Gardaí explain complexities of Ana Kriégel murder inquiry
Force took care not to create any procedural lines of defence for two teenage accused
Det Insp Mark O’Neill during a media briefing at Kevin Street Garda station in Dublin following the sentencing of Boy A and Boy B for the murder of 14-year-old Anastasia Kriégel in May 2018.
It is unfortunate that it has not been possible to establish why two boys murdered teenager Ana Kriégel, the investigating officer in charge of the case has said.
Det Insp Mark O’ Neill was speaking at a Garda press conference after the sentencing of the two boys, known only as Boy A and Boy B due to their age.
The boys were both 13 years old when they killed Ana (14) in May 2018, and have never said why they did it.
Asked if it was difficult not to have been able to establish why the boys had murdered Ana, Det Insp O’Neill replied: “We certainly set out to establish the why. Unfortunately, that wasn’t possible, or hasn’t been possible so far.
“But I think our job is to gather the evidence and present it to the court and hope then that the court will establish the why. Unfortunately that hasn’t been entirely possible as yet.”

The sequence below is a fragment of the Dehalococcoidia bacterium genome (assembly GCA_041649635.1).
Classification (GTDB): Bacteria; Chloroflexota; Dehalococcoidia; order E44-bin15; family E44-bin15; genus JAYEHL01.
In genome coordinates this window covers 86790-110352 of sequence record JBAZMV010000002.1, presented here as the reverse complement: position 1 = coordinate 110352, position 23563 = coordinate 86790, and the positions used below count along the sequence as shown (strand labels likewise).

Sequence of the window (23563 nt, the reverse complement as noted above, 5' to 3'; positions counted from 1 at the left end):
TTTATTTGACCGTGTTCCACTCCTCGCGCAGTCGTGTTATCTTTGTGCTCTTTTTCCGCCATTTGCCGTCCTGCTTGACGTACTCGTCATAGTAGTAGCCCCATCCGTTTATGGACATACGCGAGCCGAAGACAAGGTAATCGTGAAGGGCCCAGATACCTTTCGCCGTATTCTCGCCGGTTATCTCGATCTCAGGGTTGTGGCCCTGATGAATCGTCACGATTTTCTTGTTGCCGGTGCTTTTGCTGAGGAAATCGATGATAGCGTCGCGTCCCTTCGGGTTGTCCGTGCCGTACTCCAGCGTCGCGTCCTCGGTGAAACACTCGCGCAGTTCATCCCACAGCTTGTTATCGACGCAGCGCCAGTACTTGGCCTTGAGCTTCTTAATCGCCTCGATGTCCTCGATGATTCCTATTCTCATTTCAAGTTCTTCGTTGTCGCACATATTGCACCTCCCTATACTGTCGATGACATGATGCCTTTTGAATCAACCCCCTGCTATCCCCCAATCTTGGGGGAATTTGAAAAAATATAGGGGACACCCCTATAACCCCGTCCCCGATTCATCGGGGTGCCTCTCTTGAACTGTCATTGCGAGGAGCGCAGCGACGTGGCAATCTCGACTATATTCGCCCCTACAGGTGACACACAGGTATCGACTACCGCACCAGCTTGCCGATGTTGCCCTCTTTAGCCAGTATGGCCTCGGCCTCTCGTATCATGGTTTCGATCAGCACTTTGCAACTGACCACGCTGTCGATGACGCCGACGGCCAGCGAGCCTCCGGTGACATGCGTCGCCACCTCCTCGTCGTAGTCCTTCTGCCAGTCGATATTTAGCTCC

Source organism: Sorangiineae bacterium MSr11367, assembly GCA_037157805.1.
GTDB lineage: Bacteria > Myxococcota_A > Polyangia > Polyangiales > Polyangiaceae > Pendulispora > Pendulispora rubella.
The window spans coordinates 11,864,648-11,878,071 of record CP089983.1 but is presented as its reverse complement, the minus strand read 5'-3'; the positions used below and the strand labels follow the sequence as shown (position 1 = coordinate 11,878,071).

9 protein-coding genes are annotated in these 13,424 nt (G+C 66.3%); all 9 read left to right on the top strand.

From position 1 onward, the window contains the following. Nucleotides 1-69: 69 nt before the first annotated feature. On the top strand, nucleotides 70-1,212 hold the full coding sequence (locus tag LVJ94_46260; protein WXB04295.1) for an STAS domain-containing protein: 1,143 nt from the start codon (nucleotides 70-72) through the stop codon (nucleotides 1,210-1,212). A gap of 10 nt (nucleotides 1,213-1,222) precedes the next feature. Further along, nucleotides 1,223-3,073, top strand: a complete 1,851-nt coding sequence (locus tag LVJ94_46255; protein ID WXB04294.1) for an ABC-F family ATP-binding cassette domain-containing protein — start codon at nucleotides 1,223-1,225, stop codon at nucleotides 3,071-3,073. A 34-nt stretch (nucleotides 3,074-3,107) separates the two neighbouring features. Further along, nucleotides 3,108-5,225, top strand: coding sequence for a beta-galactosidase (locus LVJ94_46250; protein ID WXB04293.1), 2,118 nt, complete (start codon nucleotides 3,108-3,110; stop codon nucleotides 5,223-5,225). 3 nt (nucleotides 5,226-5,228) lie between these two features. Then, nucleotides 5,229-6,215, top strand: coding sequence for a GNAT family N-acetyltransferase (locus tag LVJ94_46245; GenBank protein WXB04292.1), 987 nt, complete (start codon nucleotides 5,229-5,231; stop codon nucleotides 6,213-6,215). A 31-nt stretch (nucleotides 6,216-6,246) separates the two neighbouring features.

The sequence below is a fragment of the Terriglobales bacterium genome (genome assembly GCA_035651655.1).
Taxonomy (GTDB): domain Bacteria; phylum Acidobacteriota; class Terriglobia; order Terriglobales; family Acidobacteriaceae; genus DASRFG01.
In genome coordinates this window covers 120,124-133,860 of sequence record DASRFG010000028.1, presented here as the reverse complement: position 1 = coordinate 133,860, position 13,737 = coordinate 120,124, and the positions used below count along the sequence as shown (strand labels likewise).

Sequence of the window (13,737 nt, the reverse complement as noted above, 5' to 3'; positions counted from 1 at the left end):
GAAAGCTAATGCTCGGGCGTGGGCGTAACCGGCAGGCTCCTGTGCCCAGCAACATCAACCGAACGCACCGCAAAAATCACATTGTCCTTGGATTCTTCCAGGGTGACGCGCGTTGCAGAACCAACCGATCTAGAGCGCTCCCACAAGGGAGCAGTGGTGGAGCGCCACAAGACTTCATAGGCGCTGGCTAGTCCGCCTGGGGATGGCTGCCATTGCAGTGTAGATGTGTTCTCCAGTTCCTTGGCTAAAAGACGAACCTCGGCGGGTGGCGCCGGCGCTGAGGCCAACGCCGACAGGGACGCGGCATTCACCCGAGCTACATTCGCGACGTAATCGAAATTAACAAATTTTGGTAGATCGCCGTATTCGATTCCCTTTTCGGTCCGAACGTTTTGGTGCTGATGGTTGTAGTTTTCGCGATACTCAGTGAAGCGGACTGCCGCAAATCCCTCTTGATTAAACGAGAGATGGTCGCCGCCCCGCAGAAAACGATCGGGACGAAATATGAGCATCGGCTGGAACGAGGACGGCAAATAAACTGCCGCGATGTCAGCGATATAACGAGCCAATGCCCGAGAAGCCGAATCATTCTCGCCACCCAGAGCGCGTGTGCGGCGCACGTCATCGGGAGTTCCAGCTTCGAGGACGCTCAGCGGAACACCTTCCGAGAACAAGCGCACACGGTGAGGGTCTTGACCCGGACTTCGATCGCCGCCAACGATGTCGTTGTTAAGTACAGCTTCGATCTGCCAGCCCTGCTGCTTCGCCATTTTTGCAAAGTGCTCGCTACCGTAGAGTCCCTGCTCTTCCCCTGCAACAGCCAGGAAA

Chief Supt Wheatley said it was evident to the Garda team that Ana had been “full of life and full of joy” and that her death was a huge loss to her family.
Hired cars and black bin bags were used, rather than unmarked Garda cars and standard evidence bags
Supt Gordon said special arrangements were put in place during the investigation in response to the young age of the boys, so as to preserve their anonymity and rights. He said these also mitigated any lines of defence that might have been opened at the trial in terms of oppression of the teenagers.
He said hired cars and black bin bags were used, rather than unmarked Garda cars and standard evidence bags, when the boys’ homes were visited. The safety of the boys and their families was of “huge concern”, he added.
Two Garda stations were cleared out before the boys were brought separately to them, and special arrangements were put in place so that the boys did not have to sleep in cells and so a parent could be with each boy at all times.
Det Insp O’Neill said more than 500 lines of inquiry were followed up and more than 500 statements taken during the inquiry. Hundreds of hours of CCTV were watched and more than 250 exhibits were seized and examined, he said.
They said special care was taken when interviewing the boys, with trained officers doing meticulous planning for a number of days beforehand.
Supt Gordon said the outcome highlighted how it was not only adults that can be suspects in such cases. “It was not something we anticipated,” he said.
Asked if the case had had an effect on the investigating officers, Supt Gordon nodded and said yes.